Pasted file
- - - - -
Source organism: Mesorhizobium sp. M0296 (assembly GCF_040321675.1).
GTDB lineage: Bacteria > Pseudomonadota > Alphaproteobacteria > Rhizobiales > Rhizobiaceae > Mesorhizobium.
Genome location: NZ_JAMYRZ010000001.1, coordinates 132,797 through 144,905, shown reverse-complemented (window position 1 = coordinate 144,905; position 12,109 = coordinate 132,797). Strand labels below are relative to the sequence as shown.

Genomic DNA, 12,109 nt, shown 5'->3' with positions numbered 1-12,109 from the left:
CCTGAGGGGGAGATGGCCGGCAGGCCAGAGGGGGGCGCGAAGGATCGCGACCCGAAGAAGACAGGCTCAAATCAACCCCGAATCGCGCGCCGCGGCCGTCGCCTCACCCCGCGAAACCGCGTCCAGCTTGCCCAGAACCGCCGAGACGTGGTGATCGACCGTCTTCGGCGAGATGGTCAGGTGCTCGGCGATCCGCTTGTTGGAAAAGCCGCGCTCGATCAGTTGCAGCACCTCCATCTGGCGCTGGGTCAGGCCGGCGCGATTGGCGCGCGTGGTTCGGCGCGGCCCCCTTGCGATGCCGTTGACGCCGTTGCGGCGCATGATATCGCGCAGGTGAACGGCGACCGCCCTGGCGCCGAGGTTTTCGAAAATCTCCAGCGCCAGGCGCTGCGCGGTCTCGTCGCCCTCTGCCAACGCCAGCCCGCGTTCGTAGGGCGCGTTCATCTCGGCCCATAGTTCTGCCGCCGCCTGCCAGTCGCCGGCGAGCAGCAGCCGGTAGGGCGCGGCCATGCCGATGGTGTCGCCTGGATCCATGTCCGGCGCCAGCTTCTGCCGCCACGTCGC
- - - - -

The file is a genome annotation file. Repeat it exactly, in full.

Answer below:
Source organism: Mesorhizobium sp. M0296 (assembly GCF_040321675.1).
GTDB lineage: Bacteria > Pseudomonadota > Alphaproteobacteria > Rhizobiales > Rhizobiaceae > Mesorhizobium.
Genome location: NZ_JAMYRZ010000001.1, coordinates 132,797 through 144,905, shown reverse-complemented (window position 1 = coordinate 144,905; position 12,109 = coordinate 132,797). Strand labels below are relative to the sequence as shown.

Genomic DNA, 12,109 nt, shown 5'->3' with positions numbered 1-12,109 from the left:
CCTGAGGGGGAGATGGCCGGCAGGCCAGAGGGGGGCGCGAAGGATCGCGACCCGAAGAAGACAGGCTCAAATCAACCCCGAATCGCGCGCCGCGGCCGTCGCCTCACCCCGCGAAACCGCGTCCAGCTTGCCCAGAACCGCCGAGACGTGGTGATCGACCGTCTTCGGCGAGATGGTCAGGTGCTCGGCGATCCGCTTGTTGGAAAAGCCGCGCTCGATCAGTTGCAGCACCTCCATCTGGCGCTGGGTCAGGCCGGCGCGATTGGCGCGCGTGGTTCGGCGCGGCCCCCTTGCGATGCCGTTGACGCCGTTGCGGCGCATGATATCGCGCAGGTGAACGGCGACCGCCCTGGCGCCGAGGTTTTCGAAAATCTCCAGCGCCAGGCGCTGCGCGGTCTCGTCGCCCTCTGCCAACGCCAGCCCGCGTTCGTAGGGCGCGTTCATCTCGGCCCATAGTTCTGCCGCCGCCTGCCAGTCGCCGGCGAGCAGCAGCCGGTAGGGCGCGGCCATGCCGATGGTGTCGCCTGGATCCATGTCCGGCGCCAGCTTCTGCCGCCACGTCGC